White evangelical voters are standing by their man: Donald Trump
A MARTÍNEZ, HOST:
White evangelical Christians show no signs of backing away from former President Donald Trump. That appears to be at least one takeaway from this week's Iowa Republican caucuses, where the former president won a decisive victory over several challengers. And as NPR's Sarah McCammon reports, evangelicals could once again be critical to determining the outcome of the general election.
SARAH MCCAMMON, BYLINE: Shelley Burrough (ph) has been a Trump supporter since his first Iowa caucus in 2016. She's also an evangelical Christian. Here's how she talks about Trump's character.
SHELLEY BURROUGH: Have you read the Bible?
MCCAMMON: What do you mean?
BURROUGH: Have you read the Bible?
MCCAMMON: Yeah, I have.
BURROUGH: Because many of the people in the Bible were married multiple times, and they didn't always do the perfect thing.
MCCAMMON: In 2016, there was a lot of head scratching about evangelical support for Trump given his divorces, allegations of extramarital affairs and sexual assault, and his insults toward women, immigrants and others. Burrough looks past all that.
BURROUGH: People aren't perfect. God is perfect.
MCCAMMON: She also disregards the 91 state and federal criminal charges Trump is facing, including trying to overturn the 2020 election. She says they're illegitimate and she doesn't think they'll stick. Around 8-in-10 white evangelicals supported Trump in the general election in 2016 and again in 2020, when he lost to President Biden. Some defended those votes as a binary choice between Trump, who would advance goals like restricting abortion, and a Democrat who would not. But this year, according to CNN entrance polls, more than half of white evangelicals in Iowa still chose Trump, even when they had several other options. Many, like Iowa State Representative Brad Sherman, who's also an evangelical pastor, see Trump's harsh style as an asset.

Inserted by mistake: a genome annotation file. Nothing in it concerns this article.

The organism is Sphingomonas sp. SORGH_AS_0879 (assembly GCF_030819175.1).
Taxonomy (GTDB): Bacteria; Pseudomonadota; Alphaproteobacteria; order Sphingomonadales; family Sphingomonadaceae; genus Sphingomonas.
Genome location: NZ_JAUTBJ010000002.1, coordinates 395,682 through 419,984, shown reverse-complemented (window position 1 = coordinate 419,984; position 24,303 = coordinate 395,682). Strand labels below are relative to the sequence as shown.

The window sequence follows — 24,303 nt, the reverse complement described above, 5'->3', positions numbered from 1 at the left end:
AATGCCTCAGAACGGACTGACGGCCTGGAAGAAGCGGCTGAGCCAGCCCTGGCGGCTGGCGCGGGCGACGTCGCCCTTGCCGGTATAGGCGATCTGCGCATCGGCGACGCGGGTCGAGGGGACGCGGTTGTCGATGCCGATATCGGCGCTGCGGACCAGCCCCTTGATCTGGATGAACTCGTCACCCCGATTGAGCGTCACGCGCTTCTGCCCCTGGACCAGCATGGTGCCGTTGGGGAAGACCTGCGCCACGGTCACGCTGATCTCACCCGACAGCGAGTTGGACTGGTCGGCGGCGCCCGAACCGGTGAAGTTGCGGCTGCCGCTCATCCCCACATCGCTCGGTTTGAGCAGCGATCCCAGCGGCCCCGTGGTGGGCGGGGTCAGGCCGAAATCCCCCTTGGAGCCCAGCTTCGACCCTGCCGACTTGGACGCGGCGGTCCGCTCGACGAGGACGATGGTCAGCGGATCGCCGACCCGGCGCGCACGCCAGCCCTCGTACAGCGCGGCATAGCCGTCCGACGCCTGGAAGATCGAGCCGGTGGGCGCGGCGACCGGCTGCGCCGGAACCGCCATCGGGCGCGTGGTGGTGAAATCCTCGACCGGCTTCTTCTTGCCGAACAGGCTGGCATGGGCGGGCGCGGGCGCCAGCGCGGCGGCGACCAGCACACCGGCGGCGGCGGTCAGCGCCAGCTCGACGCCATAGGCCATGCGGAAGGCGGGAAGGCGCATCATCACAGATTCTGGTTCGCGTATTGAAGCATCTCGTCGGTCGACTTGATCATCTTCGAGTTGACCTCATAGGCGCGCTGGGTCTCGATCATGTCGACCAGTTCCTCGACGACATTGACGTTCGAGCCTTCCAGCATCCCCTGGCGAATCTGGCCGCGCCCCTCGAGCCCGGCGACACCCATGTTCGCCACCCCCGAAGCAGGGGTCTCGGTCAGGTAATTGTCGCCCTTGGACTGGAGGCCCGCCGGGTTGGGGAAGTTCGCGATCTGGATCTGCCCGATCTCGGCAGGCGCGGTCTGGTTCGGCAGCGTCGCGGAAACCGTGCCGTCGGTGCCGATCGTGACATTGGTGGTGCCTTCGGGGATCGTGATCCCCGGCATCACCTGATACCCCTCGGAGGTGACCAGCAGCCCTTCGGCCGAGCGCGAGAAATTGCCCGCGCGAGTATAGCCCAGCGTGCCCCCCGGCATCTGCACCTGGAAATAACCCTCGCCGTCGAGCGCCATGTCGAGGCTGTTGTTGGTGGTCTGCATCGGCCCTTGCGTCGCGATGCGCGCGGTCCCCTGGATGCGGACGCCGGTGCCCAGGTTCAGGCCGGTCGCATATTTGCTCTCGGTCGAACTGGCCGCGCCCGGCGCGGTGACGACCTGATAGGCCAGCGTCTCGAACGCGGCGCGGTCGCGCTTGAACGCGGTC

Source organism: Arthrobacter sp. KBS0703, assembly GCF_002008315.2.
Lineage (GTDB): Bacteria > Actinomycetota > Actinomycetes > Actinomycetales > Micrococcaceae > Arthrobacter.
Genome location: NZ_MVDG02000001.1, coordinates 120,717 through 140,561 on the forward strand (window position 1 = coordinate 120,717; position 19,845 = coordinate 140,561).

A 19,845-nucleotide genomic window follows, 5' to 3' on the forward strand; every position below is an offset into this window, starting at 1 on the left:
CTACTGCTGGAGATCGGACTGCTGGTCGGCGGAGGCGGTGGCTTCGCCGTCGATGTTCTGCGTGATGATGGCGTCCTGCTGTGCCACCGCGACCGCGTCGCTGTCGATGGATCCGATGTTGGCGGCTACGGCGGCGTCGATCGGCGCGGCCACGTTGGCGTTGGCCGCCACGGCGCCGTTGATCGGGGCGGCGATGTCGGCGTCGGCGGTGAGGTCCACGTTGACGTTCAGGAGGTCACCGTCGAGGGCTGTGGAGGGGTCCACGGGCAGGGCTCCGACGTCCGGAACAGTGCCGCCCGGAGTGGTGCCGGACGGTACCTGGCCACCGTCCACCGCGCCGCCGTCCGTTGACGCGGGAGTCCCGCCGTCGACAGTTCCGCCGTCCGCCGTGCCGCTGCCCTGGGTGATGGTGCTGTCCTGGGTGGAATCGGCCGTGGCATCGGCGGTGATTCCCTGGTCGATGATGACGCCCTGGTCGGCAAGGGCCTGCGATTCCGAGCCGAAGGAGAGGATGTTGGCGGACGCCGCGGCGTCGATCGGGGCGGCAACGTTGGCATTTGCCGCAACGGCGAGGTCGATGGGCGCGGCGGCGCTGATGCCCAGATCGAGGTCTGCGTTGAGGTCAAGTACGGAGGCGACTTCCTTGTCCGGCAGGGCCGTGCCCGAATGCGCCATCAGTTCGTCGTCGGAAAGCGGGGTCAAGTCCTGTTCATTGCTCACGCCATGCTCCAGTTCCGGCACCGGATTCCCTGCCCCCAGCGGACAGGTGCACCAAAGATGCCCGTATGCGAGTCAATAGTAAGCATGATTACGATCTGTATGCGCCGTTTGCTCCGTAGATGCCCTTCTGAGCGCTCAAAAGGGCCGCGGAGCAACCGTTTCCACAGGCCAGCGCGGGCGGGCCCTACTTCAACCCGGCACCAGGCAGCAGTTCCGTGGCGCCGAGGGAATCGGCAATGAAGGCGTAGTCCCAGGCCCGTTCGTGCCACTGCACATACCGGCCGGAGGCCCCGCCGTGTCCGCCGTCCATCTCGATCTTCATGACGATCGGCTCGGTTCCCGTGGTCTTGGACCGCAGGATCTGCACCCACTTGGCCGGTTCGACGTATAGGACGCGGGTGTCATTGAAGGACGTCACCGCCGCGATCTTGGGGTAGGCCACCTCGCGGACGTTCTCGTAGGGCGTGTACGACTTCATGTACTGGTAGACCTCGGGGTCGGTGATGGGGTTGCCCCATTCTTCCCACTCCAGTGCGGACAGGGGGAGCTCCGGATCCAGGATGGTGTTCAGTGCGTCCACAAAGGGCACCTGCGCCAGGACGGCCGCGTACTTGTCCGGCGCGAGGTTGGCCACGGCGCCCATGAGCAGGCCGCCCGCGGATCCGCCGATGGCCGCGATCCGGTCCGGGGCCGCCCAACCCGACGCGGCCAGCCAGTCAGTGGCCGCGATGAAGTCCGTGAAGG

BRAD SHERMAN: Yeah, he's brash and he's a fighter. That's who we need right now in the political arena and the political atmosphere that exists. You got to be tough.
MCCAMMON: White evangelicals find themselves in a paradoxical moment, wielding outsized power in American politics because of their grip on the Republican Party, but their numbers and cultural influence are declining as the country becomes less religious and more racially diverse. Samuel Perry, a sociologist at the University of Oklahoma, says even with recent victories like the overturning of the abortion rights decision Roe v. Wade, many still see themselves as underdogs in a culture war.
SAMUEL PERRY: And they believe that Trump is the guy who has in the past and continues to promise to fight for them.
MCCAMMON: Since Trump's rise, Perry says the word evangelical has taken on an increasingly political meaning versus its religious one.
PERRY: The conservative, Trump-supporting faction of evangelicalism, I think, has laid claim successfully to the evangelical kind of space in a way that if you don't fit in that and that you don't feel like all of that term represents now is you, then you back away from that.
MCCAMMON: But Perry says most of those who still identify as evangelicals show no signs of softening their support for Trump. Still, moving even a relatively small number of those voters could make a big difference in November. Doug Pagitt is executive director of Vote Common Good, which works to persuade evangelicals and Catholics to support progressive candidates and policies. His group will be heavily focused on swing states this year.
DOUG PAGITT: Because moving 3% of evangelicals away from voting for Donald Trump on Election Day makes it, by our estimates, impossible for him to win in those states.
MCCAMMON: That's assuming Trump becomes the Republican nominee. For now, all eyes are on next week's primary in New Hampshire, a state with fewer evangelical voters and more moderates who may be somewhat more open to another candidate.
Sarah McCammon, NPR News, Manchester, N.H. Transcript provided by NPR, Copyright NPR.
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